Merriam-Webster’s dictionary defines the butterfly effect “as a property of chaotic systems (such as the atmosphere) by which small changes in initial conditions can lead to large-scale and unpredictable variation in the future state of the system.”
Mathematician and meteorologist Edward Lorenz found that a very small change in initial conditions could create a significantly different outcome as he studied how data, that had been rounded in a seemingly inconsequential manner, greatly impacted the outcome. In other words, a very small change in the initial conditions created significantly different outcomes.
The concept, that small causes may have large impacts to weather patterns was also studied by French mathematician and engineer Henri Poincaré and American mathematician and philosopher Norbert Wiener.
The butterfly effect concept is now often applied to any situation where a small change is supposed to be the cause of larger consequences.
Last week, Sue & I traveled to North Jersey for another granddaughter’s birthday. What we noticed as we drove the New Jersey Turnpike and the Garden State Parkway was that traveling the speed limit made us a “road hazard.” Even traveling 5 or 10 miles over the posted speed limit saw our car being passed as if we were standing still.
It made us wonder, how fast does one need to exceed the speed limit to be pulled over by a New Jersey State Trooper? Does everyone breaking the law, make it alright? Does speeding in one’s car have implications for other aspect of our lives?
Bicycling on the Boardwalk in Atlantic City
Growing up, my family enjoyed vacationing in Atlantic City. I remember rising early in the morning and heading to one of the many bicycle rental shops to ride the boards as the sun came up. In the 60s, bike riding was only permitted between the hours of 6 and 10am, and anyone caught riding a bike after 10am was immediately escorted off the boardwalk.
In July, 2016, the hours for riding bikes on the boardwalk were extended from 6am to 12 Noon.
But Sue & I, along with other pedestrians would find ourselves constantly dodging bicycles at all hours of the day and night as we strolled the boards and no one seemed to be enforcing the rules.
But it wasn’t just bicycles, people were also playing loud music, drinking alcoholic beverages, riding skateboards and walking their dogs along this world famous boardwalk.
Simple rules for the good of all, and no one enforcing them. Did these people think that because they can exceed the speed limit when driving, they can ignore other regulations too?
Wearing Face Masks
The places we stayed at, all had signs stating that face masks must be worn by everyone while inside the building, yet most people didn’t wear a mask. Some that did wear them, wore them below their nose or under their chin, which amounts to the same thing as not wearing one at all.
Is the reason we can’t get people to do this simple preventative measure, stem from the fact that we are okay with people doing their own thing, regardless of the consequences?
When we were out on the west coast for our oldest granddaughter’s high school graduation in Oak Harbor, Washington, we experienced the heat dome that impacted the northwest back in June.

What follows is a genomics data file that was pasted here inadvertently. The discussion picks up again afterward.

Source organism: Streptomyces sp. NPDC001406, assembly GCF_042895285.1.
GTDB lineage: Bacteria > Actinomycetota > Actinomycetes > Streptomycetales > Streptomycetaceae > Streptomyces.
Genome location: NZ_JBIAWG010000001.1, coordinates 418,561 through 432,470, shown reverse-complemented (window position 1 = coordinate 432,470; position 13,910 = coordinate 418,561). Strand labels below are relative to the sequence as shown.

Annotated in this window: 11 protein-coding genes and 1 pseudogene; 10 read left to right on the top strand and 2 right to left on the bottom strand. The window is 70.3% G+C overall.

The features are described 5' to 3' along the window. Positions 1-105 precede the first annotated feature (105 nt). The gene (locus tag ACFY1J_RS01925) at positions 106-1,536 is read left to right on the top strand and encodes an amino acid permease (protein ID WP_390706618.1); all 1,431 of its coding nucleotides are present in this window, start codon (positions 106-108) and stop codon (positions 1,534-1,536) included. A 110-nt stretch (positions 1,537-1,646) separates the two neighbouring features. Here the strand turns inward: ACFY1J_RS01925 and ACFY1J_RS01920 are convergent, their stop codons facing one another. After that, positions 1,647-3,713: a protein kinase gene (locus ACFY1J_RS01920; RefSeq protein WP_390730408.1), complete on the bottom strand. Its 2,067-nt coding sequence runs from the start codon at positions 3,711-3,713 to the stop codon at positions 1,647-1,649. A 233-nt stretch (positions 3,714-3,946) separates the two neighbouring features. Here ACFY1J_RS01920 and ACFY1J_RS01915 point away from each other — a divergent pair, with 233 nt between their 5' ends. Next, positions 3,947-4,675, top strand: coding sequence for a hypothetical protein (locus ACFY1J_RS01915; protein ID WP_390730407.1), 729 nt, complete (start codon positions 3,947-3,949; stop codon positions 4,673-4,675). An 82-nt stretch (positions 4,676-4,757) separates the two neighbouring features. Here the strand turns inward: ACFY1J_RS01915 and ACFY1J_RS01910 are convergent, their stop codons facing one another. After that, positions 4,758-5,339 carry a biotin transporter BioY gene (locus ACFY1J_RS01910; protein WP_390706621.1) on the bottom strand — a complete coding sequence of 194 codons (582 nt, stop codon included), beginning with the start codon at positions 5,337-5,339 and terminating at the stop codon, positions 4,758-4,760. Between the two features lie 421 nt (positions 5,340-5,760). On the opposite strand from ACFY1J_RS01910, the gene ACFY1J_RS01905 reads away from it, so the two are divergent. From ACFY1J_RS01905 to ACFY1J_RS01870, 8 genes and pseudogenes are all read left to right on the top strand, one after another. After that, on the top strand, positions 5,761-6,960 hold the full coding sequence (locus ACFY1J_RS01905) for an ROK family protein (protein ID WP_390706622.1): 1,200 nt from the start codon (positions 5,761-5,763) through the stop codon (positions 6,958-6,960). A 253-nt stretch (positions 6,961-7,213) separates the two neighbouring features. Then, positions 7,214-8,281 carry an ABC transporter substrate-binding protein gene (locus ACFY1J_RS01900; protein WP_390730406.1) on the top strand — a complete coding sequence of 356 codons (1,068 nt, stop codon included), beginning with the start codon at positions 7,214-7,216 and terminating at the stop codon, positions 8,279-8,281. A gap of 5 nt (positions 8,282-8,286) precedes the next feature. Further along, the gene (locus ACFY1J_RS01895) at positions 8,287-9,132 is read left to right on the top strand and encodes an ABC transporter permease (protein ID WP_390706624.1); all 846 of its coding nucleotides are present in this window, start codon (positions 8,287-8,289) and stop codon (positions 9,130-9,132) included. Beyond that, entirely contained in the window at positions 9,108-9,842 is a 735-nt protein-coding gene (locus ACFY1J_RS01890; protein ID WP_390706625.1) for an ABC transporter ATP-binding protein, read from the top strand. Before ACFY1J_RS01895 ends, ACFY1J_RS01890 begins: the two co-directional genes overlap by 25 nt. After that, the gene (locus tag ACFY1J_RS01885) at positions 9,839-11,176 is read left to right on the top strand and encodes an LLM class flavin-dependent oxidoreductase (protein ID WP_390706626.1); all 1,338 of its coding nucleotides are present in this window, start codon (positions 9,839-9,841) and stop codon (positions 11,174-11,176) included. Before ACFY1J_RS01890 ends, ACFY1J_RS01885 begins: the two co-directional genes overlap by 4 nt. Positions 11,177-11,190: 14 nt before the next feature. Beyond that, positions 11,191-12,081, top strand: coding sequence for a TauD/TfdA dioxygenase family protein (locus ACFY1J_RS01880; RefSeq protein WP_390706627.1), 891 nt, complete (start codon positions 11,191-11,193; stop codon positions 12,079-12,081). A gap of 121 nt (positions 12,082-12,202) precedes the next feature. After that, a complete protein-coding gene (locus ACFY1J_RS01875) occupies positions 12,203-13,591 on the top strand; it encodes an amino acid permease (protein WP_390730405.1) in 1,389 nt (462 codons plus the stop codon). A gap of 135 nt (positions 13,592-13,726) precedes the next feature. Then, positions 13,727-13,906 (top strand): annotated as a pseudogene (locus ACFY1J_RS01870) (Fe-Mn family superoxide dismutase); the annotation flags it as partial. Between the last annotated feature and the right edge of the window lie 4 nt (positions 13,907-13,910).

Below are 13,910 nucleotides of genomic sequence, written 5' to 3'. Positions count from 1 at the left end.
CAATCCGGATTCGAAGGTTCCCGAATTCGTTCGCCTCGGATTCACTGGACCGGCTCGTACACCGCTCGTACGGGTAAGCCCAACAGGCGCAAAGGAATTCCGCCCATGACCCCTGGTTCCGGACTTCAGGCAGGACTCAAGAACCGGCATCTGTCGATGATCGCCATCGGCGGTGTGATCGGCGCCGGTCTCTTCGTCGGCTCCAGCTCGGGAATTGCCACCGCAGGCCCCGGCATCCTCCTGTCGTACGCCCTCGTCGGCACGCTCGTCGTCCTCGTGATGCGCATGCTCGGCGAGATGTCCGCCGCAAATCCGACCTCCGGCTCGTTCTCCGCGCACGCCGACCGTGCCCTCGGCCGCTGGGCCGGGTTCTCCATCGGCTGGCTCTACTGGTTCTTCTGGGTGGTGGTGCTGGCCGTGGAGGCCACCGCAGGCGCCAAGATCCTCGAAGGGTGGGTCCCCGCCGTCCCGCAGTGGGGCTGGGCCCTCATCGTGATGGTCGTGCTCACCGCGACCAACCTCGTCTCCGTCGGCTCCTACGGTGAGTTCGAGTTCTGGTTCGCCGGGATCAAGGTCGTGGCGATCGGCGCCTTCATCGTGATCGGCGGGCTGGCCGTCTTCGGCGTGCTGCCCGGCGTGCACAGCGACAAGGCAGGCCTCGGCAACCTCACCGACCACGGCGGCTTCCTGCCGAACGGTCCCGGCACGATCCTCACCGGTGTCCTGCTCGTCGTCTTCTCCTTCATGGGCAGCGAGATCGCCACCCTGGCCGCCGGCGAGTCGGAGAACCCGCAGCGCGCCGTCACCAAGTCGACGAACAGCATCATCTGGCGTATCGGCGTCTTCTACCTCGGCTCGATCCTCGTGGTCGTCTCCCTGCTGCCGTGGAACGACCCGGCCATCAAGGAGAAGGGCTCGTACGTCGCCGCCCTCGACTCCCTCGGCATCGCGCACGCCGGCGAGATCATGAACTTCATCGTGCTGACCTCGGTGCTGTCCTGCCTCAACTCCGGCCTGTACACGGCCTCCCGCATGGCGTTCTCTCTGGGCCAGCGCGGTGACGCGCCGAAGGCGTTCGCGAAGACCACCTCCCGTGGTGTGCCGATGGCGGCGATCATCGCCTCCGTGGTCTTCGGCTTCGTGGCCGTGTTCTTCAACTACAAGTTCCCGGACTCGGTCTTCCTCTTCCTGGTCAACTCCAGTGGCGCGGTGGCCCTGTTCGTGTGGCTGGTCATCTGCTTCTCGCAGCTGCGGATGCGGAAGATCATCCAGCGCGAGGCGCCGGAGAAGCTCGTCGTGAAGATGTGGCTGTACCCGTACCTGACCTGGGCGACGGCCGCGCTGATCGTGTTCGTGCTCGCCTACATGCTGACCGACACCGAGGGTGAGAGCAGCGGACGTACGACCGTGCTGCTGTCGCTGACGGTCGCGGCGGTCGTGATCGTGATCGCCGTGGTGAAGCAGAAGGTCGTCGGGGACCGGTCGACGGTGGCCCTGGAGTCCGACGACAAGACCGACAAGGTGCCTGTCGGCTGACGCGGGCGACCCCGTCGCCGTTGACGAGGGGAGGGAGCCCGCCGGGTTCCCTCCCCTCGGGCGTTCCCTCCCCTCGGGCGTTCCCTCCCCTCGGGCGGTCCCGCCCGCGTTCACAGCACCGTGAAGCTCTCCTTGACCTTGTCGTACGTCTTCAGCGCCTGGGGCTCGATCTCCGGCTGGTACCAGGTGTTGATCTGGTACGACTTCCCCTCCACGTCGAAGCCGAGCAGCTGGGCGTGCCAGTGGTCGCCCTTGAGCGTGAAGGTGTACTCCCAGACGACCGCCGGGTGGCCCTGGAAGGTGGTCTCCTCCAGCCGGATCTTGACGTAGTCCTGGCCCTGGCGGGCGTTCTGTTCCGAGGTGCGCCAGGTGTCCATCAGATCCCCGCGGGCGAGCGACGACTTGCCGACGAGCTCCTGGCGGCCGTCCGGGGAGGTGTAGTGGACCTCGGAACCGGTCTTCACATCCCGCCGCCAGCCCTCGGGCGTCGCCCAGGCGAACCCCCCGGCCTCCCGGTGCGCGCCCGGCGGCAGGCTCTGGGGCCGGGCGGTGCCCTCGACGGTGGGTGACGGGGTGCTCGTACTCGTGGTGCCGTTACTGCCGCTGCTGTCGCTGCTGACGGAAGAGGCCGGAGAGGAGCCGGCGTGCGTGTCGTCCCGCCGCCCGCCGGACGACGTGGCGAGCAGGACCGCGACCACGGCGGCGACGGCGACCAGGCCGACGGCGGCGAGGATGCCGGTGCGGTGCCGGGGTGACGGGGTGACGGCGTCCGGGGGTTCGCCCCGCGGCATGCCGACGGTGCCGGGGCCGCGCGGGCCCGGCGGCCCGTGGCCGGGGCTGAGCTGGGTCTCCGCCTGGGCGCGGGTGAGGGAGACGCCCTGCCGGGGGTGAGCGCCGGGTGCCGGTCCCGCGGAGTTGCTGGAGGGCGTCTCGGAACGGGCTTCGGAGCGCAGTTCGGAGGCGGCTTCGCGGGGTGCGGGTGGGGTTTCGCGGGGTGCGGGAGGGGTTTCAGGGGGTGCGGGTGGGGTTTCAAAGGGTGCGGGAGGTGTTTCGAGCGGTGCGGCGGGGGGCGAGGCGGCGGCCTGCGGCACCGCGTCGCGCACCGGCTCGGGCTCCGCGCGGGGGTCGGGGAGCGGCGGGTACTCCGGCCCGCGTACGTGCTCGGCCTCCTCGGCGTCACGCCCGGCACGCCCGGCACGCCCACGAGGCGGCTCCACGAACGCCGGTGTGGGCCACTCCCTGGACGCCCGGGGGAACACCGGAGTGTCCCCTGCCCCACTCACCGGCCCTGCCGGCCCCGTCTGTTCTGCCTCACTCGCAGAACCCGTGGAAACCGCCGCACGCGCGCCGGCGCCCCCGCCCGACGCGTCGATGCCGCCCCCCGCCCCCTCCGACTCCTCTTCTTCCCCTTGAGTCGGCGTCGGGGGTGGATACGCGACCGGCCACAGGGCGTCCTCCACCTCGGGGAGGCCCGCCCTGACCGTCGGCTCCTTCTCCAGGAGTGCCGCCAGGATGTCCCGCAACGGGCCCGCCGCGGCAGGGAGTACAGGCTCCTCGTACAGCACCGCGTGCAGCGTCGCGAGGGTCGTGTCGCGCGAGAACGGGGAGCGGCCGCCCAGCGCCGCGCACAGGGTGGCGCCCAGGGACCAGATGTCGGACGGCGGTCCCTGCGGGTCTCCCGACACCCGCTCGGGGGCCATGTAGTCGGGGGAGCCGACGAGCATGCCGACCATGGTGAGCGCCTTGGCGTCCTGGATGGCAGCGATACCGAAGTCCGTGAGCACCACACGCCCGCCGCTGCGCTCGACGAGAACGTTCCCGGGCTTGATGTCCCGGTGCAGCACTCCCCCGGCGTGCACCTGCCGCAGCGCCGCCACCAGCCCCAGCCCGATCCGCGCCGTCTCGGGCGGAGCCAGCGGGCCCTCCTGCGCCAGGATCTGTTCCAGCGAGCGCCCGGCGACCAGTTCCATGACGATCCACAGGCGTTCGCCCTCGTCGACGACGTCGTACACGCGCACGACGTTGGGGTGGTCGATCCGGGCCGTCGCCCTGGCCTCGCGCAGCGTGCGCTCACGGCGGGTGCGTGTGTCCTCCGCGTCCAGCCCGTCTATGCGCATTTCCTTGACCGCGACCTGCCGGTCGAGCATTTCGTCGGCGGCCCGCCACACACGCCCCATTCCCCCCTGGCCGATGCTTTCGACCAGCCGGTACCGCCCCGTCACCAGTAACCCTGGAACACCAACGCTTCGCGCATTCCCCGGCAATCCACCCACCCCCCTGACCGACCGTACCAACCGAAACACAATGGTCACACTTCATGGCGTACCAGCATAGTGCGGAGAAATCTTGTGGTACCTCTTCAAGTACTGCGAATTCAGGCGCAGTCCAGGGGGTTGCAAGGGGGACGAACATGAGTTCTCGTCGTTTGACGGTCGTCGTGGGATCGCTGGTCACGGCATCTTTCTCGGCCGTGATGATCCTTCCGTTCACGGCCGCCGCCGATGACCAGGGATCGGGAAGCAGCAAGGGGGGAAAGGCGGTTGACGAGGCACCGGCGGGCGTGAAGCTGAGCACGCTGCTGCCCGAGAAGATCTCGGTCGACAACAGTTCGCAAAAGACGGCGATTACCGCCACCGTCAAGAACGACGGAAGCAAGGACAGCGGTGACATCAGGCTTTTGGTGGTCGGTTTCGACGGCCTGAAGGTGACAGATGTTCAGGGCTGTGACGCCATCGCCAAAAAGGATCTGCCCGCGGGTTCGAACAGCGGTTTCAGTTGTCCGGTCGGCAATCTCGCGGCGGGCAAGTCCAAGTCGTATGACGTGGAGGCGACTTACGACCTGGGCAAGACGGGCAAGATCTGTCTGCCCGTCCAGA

It was dangerously hot, but it didn’t just happen by itself. It happened because like the disregard we show for speed limits posted on our roadways, the lack of respect we give to rules about when we can ride a bicycle on a crowded boardwalk, whether our discomfort in wearing a face mask outweighs infecting another person with the Delta virus, we continue to ignore the impact we’re having on the climate of the only planet humans have to inhabit.
To change the world, we must all first start with changing ourselves.
Speaking of change…
Radio on the Beach & Boardwalk
Walking the boardwalk, back in the 80s and 90s when I managed radio stations in Atlantic City, you heard radios playing all over the beach and every boardwalk store you entered, but that was then. Today what you hear are advertisements for casino shows, restaurants, and other coming attractions coming from digital signs with speakers placed every couple of feet along the boardwalk or music coming from the speakers placed in front of the various boardwalk casinos that broadcast messages to come inside.
Again, it’s worth noting that in each place we stayed, our rooms came equipped with high-speed internet and flat screen high definition television sets, but not a radio in sight.
Where Have All the DJs Gone?
Spinning the radio dial in my car, I was sad to hear nothing but songs, commercials, promos and jingles. The radio personality has vanished from most radio stations.
Pipe Organs and Radio Stations
At 12Noon every weekday, Boardwalk Hall offers a free 30-minute organ concert featuring the World’s Largest Pipe Organ. Sue and I have walked through the inside of this mammoth instrument and enjoyed hearing it stir our souls.
It occurred to me that maybe the reason I so love giant pipe organs is because sitting at the console of one these beasts, is like being surrounded by turntables, cart machines, reel-to-reel recorders and the master control board at a radio station.
Nothing happens from either, until a talented performer takes command and makes the magic happen.
I’m happy to report that we were entertained by a 19-year old organist last week who made the Midmer-Losh Boardwalk Hall pipe organ with 33,112 pipes and 449 voices that are all controlled from a seven-keyboard console on the arena’s main stage come alive.
I only wish I could say the same for radio stations we listened to, which today all are running without a new generation of broadcasters plying their trade. Most are simply running on auto-pilot.